The state’s coastal restoration plan is funded mostly by oil spill settlements—not royalties from offshore drilling.
Some Raleigh County residents don’t want to kill coal — they just want regulators to force the mine next door to stop making them miserable.
The state’s unwavering support of the oil, gas, and chemical industries has made it difficult to reduce emissions, fund coastal restoration, or address extreme weather.
Nearly half of known Gulf of Mexico worker fatalities didn’t fit the agency’s reporting criteria.
The religious community needed the money from signing gas leases, but it’s a decision that still divides people today.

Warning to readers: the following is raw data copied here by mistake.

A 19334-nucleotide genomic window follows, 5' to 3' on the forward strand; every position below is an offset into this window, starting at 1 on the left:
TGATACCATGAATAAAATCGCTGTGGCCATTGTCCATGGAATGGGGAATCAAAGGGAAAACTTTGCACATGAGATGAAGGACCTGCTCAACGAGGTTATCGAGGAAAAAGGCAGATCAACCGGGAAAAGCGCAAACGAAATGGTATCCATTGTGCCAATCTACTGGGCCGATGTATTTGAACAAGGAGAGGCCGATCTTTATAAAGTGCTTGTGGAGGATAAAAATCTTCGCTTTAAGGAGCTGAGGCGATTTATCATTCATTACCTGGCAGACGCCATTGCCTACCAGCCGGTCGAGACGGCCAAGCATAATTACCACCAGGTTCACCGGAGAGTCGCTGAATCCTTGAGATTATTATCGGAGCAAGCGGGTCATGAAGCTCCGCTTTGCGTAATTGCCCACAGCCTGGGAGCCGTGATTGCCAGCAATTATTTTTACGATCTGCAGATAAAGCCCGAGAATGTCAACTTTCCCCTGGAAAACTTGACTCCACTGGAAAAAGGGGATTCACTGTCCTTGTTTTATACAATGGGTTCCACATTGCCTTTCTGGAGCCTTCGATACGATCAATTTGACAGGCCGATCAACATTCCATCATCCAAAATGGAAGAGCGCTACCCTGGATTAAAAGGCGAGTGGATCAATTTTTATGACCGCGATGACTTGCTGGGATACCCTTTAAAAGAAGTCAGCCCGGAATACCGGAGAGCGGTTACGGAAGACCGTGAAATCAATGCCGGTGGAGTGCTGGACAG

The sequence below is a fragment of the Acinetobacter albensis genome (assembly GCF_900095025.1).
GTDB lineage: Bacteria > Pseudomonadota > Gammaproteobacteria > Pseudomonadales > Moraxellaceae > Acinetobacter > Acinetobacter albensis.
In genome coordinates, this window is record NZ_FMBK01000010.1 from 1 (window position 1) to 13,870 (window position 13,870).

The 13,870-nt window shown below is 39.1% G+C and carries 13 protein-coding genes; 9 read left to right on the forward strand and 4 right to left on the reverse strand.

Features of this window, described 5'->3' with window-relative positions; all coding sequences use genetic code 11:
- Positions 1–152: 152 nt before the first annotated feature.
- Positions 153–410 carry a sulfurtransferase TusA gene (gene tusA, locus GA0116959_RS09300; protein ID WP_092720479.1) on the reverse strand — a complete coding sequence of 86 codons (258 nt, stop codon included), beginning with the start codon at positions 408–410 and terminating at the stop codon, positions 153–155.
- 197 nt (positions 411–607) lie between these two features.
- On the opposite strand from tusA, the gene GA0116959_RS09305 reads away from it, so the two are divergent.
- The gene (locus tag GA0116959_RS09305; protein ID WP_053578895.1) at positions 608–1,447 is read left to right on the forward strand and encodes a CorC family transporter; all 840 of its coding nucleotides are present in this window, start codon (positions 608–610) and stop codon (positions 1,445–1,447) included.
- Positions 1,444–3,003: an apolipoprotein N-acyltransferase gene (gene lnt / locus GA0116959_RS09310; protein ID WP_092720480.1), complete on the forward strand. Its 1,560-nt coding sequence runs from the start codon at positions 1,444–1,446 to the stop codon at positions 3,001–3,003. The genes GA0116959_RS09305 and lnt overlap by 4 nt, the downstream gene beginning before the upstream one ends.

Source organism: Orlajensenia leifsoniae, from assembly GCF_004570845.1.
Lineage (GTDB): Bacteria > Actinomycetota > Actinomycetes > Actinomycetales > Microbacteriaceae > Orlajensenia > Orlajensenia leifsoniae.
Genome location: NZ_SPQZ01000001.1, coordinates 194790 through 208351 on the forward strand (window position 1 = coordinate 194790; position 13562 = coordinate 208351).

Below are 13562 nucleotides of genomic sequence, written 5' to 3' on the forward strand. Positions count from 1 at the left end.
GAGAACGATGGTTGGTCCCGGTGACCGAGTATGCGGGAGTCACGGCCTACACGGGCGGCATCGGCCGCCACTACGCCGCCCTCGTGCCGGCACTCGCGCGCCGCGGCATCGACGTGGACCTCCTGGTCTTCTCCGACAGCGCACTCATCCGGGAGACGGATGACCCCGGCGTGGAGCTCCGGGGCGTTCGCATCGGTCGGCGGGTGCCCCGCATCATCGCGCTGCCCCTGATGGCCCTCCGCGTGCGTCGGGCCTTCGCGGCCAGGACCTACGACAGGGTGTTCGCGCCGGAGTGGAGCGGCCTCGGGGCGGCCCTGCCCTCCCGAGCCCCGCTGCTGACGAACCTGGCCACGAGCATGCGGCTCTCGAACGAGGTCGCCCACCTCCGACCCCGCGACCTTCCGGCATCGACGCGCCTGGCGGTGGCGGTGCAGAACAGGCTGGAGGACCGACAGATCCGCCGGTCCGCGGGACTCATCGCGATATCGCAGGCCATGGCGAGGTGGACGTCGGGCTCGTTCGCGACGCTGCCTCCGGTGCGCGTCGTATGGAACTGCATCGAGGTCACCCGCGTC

Coal communities in Kentucky, Virginia, and West Virginia are struggling to support basic civic services as coal disappears. Federal funding to boost local economies and jobs is closer than ever before.
Without advance warning about the true scale of power outages and the risks of carbon monoxide poisoning, local officials say they were caught off guard, leaving residents to fend for themselves.